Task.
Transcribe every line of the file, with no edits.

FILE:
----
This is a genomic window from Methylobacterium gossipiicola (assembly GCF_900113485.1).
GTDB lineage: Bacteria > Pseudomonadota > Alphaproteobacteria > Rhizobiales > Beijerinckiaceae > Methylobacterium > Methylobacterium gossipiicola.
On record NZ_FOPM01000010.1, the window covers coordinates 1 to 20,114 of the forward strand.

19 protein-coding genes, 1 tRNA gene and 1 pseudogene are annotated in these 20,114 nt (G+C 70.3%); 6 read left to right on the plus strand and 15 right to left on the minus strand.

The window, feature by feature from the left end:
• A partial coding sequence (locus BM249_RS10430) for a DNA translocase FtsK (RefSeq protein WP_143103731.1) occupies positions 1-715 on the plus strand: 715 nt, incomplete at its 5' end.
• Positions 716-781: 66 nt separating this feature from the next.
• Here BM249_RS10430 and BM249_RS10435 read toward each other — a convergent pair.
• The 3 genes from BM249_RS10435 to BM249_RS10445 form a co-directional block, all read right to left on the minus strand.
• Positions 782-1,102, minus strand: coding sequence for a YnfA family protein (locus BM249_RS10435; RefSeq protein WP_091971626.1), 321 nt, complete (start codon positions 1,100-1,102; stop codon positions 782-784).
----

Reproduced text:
This is a genomic window from Methylobacterium gossipiicola (assembly GCF_900113485.1).
GTDB lineage: Bacteria > Pseudomonadota > Alphaproteobacteria > Rhizobiales > Beijerinckiaceae > Methylobacterium > Methylobacterium gossipiicola.
On record NZ_FOPM01000010.1, the window covers coordinates 1 to 20,114 of the forward strand.

19 protein-coding genes, 1 tRNA gene and 1 pseudogene are annotated in these 20,114 nt (G+C 70.3%); 6 read left to right on the plus strand and 15 right to left on the minus strand.

The window, feature by feature from the left end:
• A partial coding sequence (locus BM249_RS10430) for a DNA translocase FtsK (RefSeq protein WP_143103731.1) occupies positions 1-715 on the plus strand: 715 nt, incomplete at its 5' end.
• Positions 716-781: 66 nt separating this feature from the next.
• Here BM249_RS10430 and BM249_RS10435 read toward each other — a convergent pair.
• The 3 genes from BM249_RS10435 to BM249_RS10445 form a co-directional block, all read right to left on the minus strand.
• Positions 782-1,102, minus strand: coding sequence for a YnfA family protein (locus BM249_RS10435; RefSeq protein WP_091971626.1), 321 nt, complete (start codon positions 1,100-1,102; stop codon positions 782-784).